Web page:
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Intermountain Graduate Research Symposium


Logan, UT (USU Campus)

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Faculty Mentor

Mike Taylor


The mesosphere-lower thermosphere (MLT) is perhaps the least understood region of the earth’s atmosphere due to the difficulty of obtaining in-situ measurements. Access to the MLT is limited to high-speed sounding rockets for brief periods of at most a few minutes. Because of its wide mass range and high scan rate, Time-of-flight mass spectrometry (TOF-MS) has potential to resolve thin layers of diverse species in the MLT. However, because ambient pressures can reach into the millitorr range, TOF-MS has rarely been applied in the MLT due to its dependence on high voltages and microchannel plate (MCP) detectors. A novel dual mode, compact axial TOF-MS suitable for deployment aboard a sounding rocket for measurements in the MLT is presented. This TOF-MS is capable of operating in either a standard TOF mode or in a multiplexing mode to achieve high measurement duty cycles with a theoretically unlimited mass range. Experimental data is presented demonstrating successful MCP operation in a variety of environments including O2, N2, and air at pressures into the low millitor range. Also presented are results from extensive simulation and modeling efforts to approximate the in-flight operating environment of the TOF-MS. Gas flow modeling in a typical MLT environment is performed using the Direct Simulation Monte Carlo (DSMC) method. Standard gas flow equations are combined with DSMC results to estimate pressures inside the TOF-MS. Modeling, simulations and experimental work combine to demonstrate the potential of the new dual mode TOF-MS for deployment in the upper atmosphere.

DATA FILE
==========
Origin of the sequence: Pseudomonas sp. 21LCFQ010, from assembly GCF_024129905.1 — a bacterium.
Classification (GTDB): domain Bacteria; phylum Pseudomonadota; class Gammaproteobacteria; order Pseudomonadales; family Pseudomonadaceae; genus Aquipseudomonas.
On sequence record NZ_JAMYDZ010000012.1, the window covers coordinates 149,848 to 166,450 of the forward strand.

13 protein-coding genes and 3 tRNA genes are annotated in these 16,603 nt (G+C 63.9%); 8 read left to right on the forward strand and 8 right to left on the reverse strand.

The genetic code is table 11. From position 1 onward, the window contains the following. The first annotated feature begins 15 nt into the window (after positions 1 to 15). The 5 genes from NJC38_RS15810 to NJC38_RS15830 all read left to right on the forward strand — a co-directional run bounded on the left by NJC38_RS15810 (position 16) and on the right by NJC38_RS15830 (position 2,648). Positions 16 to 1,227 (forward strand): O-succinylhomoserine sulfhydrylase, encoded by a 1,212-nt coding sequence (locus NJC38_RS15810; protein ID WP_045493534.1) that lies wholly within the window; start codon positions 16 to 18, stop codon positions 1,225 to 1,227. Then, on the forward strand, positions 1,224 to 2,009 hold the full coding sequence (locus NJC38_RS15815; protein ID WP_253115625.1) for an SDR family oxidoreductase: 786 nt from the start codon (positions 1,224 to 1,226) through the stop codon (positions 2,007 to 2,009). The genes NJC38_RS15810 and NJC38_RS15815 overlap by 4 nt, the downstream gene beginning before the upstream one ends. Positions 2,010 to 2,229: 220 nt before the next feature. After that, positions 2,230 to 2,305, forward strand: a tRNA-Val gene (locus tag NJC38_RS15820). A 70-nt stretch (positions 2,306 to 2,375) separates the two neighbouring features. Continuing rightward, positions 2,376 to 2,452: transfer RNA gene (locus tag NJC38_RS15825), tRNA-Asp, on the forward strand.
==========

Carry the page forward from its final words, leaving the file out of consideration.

Poster presented at Intermountain Graduate Research Symposium in 2011.

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